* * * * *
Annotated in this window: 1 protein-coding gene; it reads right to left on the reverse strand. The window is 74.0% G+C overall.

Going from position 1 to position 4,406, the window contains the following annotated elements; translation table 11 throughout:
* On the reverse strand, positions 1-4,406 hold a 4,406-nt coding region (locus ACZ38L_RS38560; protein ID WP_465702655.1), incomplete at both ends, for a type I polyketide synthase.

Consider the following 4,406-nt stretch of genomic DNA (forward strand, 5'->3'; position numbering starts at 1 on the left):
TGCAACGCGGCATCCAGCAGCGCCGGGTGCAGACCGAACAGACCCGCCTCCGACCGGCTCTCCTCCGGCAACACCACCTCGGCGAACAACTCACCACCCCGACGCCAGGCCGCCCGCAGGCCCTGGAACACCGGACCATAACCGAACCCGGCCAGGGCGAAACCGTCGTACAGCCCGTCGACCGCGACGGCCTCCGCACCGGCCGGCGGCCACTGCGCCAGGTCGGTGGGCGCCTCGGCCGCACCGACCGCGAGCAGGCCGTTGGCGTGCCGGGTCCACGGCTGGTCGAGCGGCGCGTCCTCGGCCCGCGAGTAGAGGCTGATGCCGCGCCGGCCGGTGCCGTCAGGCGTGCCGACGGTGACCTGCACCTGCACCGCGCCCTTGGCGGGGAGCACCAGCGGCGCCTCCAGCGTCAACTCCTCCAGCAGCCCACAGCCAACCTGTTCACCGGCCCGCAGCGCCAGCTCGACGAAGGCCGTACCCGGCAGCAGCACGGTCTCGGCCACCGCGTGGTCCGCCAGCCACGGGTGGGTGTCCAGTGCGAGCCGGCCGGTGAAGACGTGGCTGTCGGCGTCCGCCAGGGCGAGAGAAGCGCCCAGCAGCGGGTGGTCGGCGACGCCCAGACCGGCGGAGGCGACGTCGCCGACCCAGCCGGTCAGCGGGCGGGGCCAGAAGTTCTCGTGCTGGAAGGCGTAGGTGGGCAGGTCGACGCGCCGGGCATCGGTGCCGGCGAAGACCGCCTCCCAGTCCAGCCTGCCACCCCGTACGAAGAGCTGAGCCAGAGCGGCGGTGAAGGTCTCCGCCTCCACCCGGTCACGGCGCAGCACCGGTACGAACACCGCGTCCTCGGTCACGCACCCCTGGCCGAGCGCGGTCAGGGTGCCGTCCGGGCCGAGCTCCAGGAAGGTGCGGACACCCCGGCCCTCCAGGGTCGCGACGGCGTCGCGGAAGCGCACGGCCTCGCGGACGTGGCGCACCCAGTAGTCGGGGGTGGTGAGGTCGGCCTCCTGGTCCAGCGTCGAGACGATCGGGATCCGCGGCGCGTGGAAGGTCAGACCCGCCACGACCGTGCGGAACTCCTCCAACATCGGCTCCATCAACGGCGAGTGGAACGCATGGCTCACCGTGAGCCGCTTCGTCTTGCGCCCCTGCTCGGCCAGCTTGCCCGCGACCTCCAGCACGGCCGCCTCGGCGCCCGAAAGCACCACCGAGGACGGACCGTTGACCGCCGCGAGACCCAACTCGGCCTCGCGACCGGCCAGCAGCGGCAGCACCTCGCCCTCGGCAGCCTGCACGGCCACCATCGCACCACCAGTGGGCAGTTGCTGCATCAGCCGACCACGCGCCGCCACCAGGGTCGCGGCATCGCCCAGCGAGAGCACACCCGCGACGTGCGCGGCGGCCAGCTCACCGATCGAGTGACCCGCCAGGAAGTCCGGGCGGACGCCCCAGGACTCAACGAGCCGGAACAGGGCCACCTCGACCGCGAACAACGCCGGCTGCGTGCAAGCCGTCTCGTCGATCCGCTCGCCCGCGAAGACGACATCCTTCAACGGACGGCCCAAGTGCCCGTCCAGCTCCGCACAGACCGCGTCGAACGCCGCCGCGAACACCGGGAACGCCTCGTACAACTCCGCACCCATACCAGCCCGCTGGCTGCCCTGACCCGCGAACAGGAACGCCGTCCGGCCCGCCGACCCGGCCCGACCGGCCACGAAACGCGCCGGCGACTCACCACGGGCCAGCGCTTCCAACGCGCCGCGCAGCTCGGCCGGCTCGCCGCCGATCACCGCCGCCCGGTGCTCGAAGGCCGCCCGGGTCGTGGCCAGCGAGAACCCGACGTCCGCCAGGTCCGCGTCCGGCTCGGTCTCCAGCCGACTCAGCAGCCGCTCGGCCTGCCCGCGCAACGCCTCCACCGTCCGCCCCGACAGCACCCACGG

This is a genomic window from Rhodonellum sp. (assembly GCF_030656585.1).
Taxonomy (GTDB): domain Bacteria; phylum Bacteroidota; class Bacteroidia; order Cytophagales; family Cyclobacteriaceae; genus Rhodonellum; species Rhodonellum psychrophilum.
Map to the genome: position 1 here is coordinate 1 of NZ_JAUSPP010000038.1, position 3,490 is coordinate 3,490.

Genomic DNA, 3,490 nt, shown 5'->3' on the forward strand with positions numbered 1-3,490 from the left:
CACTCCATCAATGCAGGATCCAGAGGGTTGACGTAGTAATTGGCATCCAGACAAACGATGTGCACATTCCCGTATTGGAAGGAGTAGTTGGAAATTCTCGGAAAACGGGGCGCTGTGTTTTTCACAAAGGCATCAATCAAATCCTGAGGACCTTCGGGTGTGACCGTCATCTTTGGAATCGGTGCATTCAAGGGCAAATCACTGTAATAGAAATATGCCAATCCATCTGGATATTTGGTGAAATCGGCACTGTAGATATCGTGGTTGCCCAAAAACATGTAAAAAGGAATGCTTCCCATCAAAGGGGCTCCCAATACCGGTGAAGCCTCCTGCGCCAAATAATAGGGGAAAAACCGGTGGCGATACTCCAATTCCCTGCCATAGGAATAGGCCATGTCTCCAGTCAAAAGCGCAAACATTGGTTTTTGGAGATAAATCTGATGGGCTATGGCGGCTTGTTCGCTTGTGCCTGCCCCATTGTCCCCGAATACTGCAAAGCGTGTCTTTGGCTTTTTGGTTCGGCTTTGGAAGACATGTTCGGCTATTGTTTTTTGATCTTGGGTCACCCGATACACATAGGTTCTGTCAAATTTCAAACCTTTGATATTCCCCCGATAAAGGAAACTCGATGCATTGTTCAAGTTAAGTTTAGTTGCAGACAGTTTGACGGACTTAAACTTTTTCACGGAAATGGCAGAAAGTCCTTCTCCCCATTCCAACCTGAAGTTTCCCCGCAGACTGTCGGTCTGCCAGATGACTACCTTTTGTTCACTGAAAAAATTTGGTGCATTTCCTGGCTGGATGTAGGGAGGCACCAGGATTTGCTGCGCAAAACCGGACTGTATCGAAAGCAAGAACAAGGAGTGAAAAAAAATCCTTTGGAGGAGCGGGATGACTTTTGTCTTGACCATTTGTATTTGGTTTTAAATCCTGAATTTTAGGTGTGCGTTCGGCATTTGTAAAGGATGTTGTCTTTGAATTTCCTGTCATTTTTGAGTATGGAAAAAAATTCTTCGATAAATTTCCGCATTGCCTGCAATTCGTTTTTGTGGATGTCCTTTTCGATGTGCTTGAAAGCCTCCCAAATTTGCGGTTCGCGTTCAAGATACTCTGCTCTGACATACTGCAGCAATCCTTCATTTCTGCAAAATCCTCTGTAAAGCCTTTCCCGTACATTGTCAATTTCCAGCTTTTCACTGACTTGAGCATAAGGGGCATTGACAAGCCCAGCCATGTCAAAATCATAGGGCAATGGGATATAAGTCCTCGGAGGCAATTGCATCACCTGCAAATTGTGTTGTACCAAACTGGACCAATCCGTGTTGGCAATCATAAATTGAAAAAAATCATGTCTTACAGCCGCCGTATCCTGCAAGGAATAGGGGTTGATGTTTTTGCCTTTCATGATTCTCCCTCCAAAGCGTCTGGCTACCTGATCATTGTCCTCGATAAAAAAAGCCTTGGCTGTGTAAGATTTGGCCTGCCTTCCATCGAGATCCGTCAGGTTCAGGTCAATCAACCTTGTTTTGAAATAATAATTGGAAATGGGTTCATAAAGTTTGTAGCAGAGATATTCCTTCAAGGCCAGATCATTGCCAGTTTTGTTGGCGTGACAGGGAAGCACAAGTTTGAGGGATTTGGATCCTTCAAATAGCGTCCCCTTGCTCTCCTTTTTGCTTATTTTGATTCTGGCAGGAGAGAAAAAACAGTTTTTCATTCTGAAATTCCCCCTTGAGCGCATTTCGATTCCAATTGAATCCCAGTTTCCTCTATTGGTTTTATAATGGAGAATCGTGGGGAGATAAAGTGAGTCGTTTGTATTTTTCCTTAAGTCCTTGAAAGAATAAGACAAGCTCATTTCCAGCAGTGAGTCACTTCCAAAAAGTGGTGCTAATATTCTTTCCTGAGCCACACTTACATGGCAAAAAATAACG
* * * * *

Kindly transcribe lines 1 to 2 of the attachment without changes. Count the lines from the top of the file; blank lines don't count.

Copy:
Annotated in this window: 1 protein-coding gene; it reads right to left on the reverse strand. The window is 74.0% G+C overall.

Going from position 1 to position 4,406, the window contains the following annotated elements; translation table 11 throughout: